Joined JGAP to contribute to the opensource community. Genetic algorithms (GA's) are search algorithms that work via the process of natural selection. They begin with a sample set of potential solutions which then evolves toward a set of more optimal solutions. Within the sample set, solutions that are poor tend to die out while better solutions mate and propegate their advantageous traits, thus introducing more solutions into the set that boast greater potential (the total set size remains constant; for each new solution added, an old one is removed). A little random mutation helps guarantee that a set won't stagnate and simply fill up with numerous copies of the same solution. In general, genetic algorithms tend to work better than traditional optimization algorithms because they're less likely to be led astray by local optima. This is because they don't make use of single-point transition rules to move from one single instance in the solution space to another. Instead, GA's take advantage of an entire set of solutions spread throughout the solution space, all of which are experimenting upon many potential optima. However, in order for genetic algorithms to work effectively, a few criteria must be met: * It must be relatively easy to evaluate how "good" a potential solution is relative to other potential solutions. * It must be possible to break a potential solution into discrete parts that can vary independently. These parts become the "genes" in the genetic algorithm. * Finally, genetic algorithms are best suited for situations where a "good" answer will suffice, even if it's not the absolute best answer.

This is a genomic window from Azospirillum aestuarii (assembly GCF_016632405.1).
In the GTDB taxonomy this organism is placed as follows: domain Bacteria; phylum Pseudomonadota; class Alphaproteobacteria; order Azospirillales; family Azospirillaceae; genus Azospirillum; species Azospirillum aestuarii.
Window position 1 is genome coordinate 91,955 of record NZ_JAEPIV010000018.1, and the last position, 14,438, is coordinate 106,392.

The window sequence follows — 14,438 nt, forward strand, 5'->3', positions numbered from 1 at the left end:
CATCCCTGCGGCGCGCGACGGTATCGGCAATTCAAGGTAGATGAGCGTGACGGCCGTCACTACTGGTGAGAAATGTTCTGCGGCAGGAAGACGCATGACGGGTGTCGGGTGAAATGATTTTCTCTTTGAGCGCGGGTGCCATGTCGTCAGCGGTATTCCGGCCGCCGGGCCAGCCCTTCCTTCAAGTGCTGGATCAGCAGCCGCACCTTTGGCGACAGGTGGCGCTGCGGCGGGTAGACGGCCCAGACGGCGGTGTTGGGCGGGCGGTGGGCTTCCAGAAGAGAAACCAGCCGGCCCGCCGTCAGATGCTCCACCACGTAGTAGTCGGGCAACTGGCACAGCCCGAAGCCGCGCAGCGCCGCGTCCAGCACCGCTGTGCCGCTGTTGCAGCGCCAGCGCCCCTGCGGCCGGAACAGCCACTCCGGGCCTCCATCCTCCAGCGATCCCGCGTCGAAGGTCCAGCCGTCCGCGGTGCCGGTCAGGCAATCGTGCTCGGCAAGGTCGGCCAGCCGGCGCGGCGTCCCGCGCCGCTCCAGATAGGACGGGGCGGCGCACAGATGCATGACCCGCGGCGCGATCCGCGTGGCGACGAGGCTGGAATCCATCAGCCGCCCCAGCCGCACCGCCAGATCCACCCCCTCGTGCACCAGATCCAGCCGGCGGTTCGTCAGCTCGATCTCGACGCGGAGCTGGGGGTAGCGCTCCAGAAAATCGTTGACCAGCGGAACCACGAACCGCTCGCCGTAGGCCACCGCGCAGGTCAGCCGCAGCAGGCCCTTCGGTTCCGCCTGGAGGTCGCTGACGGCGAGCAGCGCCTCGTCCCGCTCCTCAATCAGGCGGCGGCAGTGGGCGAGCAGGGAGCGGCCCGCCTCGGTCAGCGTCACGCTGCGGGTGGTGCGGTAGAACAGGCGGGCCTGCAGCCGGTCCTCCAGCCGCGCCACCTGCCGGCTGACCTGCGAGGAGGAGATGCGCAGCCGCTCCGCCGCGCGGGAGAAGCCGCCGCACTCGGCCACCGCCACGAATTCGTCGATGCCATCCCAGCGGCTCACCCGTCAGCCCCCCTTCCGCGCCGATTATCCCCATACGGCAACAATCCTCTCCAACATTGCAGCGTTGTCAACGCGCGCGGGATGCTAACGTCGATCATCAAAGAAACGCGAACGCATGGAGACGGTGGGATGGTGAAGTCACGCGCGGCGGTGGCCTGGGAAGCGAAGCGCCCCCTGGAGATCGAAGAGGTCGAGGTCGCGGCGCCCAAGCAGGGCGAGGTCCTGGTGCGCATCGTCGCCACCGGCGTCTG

Monday, November 22, 2004
Tuesday, November 16, 2004
Never count on anyone except your self..........(Dont trust the runtime it will never behave ideally for your programs)
Never think that the code you have written is platform independent, even though you write it according to POSIX standards. So this is what programs teach us in life never trust any thing which is not written by you. YOU CANNOT COUNT ON ANYONE EXCEPT YOU.... --------------------------------------- An echo fades into the night, an eerie mournful sound. A shooting star disappears from sight, and I crumble to the ground. There is no life within this garden; my sobs are the only sound. I have poisoned the honeyed fountain where your love could be found. Dazed, I stare at the stars above, my grieving howls fill the night! Unintended betrayal of love has hidden you from my sight. I remember how it used to be when we shared our fears and delights. You are a treasured friend to me. How can I make things right? Feeling afraid, cold and lonely, I long to tell you how I feel, but you don’t want to hear me. The pain for you is much too real. Should I back away and build a wall and block away how I feel? Or, should I give you a call? We both need some time to heal. An echo fades into the night as our friendship disappears. How do I know what is right? How can I ease my fears? If I do call you again, would the old wounds reappear? I can’t stand to cause you pain. Hurting you again is my worst fear!
Friday, November 12, 2004